Why Mel Gibson Should Be In The Hangover Part II

by Andrew Osborne

In case you’ve forgotten, 2009’s original Hangover was about three guys who roofie themselves in Vegas, lose a fourth guy and spend the rest of the movie attempting to reconstruct their night of wild debauchery.  Along the way, one of them (Bradley Cooper) winds up in the hospital, another (Ed Helms) marries a stripper (Heather Graham), a third (Zach Galifianakis) gets a weird blow job and they all hang out with a baby, a tiger and heavyweight champ Mike Tyson.

The central joke of the movie, of course, was how three “ordinary” guys – an immature suburbanite, a pussy-whipped dentist and a strange nerd – finally get to live on the edge, doing all the things society (and, more specifically, all the ball-busting broads in their lives) won’t normally let them do.  The roofies allow the characters to unleash their collective Male Id, a force of unbridled, fun-loving anarchy and insatiable sexual desire – and the experience is liberating.

Man-child school teacher Phil (Cooper) gets to reconnect with his glory days of youthful abandon, lonely misfit Alan (Galifianakis) finally experiences the joys of male bonding and, most importantly, nice guy Stu (Helms) gets enough of a confidence boost from his hook-up with sweet, sexy Graham to finally dump his castrating girlfriend (Rachael Harris, drawing the thankless “bitch” role).

Now, two years later, most of the Hangover cast is back, including the central “Wolfpack” of drunk dudes, Iron Mike, and even Ken Jeong’s loveable (or is it deeply annoying?) gangster, Mr. Chow.  Sadly, for those (like me) who thought the underrated Heather Graham added a nice shot of romance and fun-loving female energy to the original’s testosterone cocktail, her character has been excised from the sequel.  Instead, Stu is now on the verge of marrying a much younger woman (Jamie Chung) instead of (yeccch!) a slightly older one.

Studio flacks were vague about the reasons why Graham was cut, and the casting decision didn’t generate nearly as much controversy as the announcements that Mel Gibson would – and then would NOT – be appearing in The Hangover Part II.

Gibson, of course, is currently on the shit list of just about everyone but his Beaver director, Jodie Foster, for (A) his alleged homophobia (see:  the effeminate prince in Braveheart, an infamous 1991 interview), (B) his alleged anti-Semitism (see:  The Passion of the Christ, remarks during an infamous 2006 DUI stop), (C) his alleged racism (see: remarks during those infamous 2010 calls to his ex, Oksana Grigorieva and (D) his alleged misogyny (ditto).

As such, the casting of a REAL bad boy like Gibson didn’t fly with the faux bad boys of The Hangover Part II (particularly Galifianakis, according to rumors).  In a 2010 interview posted by TMZ, franchise director Todd Phillips said, “I thought Mel would have been great in the movie…but I realize filmmaking is a collaborative effort, and this decision ultimately did not have the full support of my entire cast and crew.”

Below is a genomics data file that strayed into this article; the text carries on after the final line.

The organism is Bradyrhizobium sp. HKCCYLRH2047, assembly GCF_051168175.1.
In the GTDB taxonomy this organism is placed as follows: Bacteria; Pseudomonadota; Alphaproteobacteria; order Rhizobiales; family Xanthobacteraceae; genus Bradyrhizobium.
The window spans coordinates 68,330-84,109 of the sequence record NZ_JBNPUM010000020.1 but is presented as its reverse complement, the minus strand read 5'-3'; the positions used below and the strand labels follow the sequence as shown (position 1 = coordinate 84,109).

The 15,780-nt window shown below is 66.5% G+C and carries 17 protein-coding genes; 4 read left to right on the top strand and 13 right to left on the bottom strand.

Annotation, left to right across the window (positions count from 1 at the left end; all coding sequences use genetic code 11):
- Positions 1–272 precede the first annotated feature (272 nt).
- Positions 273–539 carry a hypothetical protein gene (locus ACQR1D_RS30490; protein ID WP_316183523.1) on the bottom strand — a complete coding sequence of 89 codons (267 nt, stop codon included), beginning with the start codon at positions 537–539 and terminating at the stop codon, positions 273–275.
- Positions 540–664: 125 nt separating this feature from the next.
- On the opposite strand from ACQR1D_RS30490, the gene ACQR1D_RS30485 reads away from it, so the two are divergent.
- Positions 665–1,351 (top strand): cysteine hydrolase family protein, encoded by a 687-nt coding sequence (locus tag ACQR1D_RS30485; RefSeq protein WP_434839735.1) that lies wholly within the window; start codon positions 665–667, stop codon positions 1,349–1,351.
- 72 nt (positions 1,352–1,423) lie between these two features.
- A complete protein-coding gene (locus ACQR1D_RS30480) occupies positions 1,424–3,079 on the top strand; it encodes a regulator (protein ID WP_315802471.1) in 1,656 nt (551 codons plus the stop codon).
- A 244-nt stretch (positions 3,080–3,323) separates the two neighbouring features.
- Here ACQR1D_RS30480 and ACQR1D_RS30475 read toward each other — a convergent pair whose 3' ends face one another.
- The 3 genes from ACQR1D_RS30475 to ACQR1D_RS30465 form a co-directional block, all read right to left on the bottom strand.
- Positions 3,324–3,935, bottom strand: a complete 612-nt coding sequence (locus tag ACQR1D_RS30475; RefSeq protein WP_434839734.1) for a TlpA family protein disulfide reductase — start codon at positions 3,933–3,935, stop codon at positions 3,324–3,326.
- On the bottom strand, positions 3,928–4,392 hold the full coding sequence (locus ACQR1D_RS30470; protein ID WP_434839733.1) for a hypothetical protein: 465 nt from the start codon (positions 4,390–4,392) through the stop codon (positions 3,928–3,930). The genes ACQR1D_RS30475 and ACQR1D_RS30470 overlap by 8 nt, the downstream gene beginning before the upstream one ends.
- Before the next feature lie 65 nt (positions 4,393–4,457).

One cast member who did support Gibson’s casting, ironically, was convicted rapist, former drug user and all-around controversy magnet…yes, wait for it…Iron Mike Tyson.  In an interview with The New York Post, the fighter-turned-actor said, “I’m not going to ever in my life point my finger at anyone.  I don’t live in a glass house.  None of us do.  I work with anybody, as long as they’re respectful…we all have that guy – a Mel Gibson – in us.”

Which, of course, is the entire premise of the Hangover franchise.

Now, while I can understand not wanting to work with someone as seemingly loathsome as Gibson, it does seem more than a little hypocritical to playfully celebrate the bad behavior of one troubled misogynist while condemning that of another in service of a massively successful franchise about bad behavior (which, incidentally, dumped its one notable female star).

And, yes, I know The Hangover Part II is meant to be nothing more than a fun, escapist comedy.  But, according to Roger Ebert’s review of the sequel, it also pushes the “bad boy” envelope even further this time, “like a challenge to the audience’s capacity for raunchiness. It gets laughs, but some of them are in disbelief. As if making sure no one was not offended, it has a montage of still photos over the closing titles that include one cruel shot that director Todd Phillips should never, ever have used…a desecration of one of the two most famous photos to come out of the Vietnam War).”

Whenever a movie succeeds, Hollywood’s instinct is usually to repeat it verbatim, only bigger, louder and dumber.  And, yes, I’ll probably rent The Hangover Part II eventually, since I like most of the people involved with it.  But I definitely won’t be seeing it on the big screen.

Why?  Because I’ve already seen the light-hearted story of three friends accidentally staring into the abyss.  So if there has to be a darker, crazier sequel, why not own it with a deeper dive into what it truly means to be “bad,” featuring Gibson as the scary personification of the abyss staring back?

(P.S. – For the rewritten Nerve version of the article, click here.)


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